Yep. This is a developer preview. Although last time everything was "perfect", we shouldn't expect such previews to be without problems. So, I'm not an angry consumer talking here. I'm actually not angry, and I am a developer who understood the risks when I updated. These still are nasty bugs, though, that need to be brought to the attention of the developers, and since no real site exists for submitting such bugs... :)
Just found a nasty bug. I was using the new Podcast app on my drive into work. Suddenly, audio stopped. I unlocked the phone to see what was going on and audio started back up. Figured I just hit a glitch in the audio file. But after a while, it happened again. And again, as soon as I unlocked the phone it started to play again. So, this time I paid attention, and sure enough, as soon as the phone went to sleep the audio stopped, and as soon as I unlocked the phone, it started again. Curious, I navigated to the start screen, and the audio stopped. Audio was no longer playing in the background. When I arrived at work I took the time to reboot the phone and test, and things are once again playing in the background. Don't know if it's an OS problem in general, or a problem with the new Podcast app, but that bug is nasty and needs to be found and fixed ASAP.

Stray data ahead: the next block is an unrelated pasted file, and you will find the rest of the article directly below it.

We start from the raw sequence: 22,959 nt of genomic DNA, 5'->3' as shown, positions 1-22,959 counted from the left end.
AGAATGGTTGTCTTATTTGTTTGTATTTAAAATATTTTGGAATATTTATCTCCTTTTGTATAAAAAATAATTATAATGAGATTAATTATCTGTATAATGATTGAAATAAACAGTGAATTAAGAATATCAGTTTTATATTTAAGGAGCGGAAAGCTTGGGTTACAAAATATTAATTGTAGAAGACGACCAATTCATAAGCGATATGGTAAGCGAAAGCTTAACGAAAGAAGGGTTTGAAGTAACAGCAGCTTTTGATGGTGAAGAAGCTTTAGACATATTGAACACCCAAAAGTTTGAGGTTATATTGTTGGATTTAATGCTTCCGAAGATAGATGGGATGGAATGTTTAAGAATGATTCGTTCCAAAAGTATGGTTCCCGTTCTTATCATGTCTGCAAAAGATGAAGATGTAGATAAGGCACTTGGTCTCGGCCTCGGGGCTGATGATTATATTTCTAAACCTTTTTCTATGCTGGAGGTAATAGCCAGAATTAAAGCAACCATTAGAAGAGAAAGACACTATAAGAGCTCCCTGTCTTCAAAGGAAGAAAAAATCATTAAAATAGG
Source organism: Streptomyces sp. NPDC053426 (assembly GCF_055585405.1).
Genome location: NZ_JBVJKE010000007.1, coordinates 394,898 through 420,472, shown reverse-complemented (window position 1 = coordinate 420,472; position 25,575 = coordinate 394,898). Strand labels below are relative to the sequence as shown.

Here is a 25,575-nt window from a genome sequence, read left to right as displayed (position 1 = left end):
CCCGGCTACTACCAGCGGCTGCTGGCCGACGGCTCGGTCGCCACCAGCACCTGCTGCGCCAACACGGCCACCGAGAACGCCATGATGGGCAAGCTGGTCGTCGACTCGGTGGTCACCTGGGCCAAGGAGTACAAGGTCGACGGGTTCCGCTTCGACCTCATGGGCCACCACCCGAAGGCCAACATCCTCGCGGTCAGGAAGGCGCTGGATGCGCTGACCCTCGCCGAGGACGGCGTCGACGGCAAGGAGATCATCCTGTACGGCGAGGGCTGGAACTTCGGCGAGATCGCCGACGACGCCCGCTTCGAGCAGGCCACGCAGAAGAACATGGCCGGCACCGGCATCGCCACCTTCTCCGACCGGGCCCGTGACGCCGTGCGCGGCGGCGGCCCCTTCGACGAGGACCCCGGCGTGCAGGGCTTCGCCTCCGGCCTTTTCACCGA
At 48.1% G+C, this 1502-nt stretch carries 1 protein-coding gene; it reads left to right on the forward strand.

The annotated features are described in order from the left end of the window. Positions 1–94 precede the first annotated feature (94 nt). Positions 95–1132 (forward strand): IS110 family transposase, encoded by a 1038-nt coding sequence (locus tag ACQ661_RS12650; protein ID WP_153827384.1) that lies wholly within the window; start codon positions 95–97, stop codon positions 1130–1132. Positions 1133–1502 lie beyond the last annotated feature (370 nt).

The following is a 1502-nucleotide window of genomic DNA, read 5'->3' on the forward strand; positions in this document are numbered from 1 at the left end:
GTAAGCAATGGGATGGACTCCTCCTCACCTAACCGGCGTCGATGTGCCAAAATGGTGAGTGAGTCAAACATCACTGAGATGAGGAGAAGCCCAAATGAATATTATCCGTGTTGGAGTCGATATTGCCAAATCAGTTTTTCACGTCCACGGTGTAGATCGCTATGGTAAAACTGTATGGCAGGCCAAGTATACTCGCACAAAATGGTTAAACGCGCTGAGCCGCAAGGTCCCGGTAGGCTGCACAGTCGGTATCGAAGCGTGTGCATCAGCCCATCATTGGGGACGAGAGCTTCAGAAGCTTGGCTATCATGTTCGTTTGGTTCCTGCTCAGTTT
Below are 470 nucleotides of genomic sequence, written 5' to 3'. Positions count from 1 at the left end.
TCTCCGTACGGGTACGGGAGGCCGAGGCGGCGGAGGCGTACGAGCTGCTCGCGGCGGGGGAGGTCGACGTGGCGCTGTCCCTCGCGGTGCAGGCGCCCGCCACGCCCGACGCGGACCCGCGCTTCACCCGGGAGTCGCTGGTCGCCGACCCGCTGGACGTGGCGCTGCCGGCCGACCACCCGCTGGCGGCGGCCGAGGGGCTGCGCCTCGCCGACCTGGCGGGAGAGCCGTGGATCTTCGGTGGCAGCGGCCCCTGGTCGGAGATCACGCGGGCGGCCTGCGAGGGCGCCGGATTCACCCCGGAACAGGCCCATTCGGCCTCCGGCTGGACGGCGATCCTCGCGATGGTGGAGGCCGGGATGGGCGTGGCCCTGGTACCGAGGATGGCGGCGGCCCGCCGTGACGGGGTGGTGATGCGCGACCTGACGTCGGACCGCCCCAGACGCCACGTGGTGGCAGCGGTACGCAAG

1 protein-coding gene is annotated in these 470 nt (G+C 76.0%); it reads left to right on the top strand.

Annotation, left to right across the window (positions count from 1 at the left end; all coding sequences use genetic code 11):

OK, we're both confused. In your example code, Test is not static. Nor is Test.Name. The code you posted won't even compile.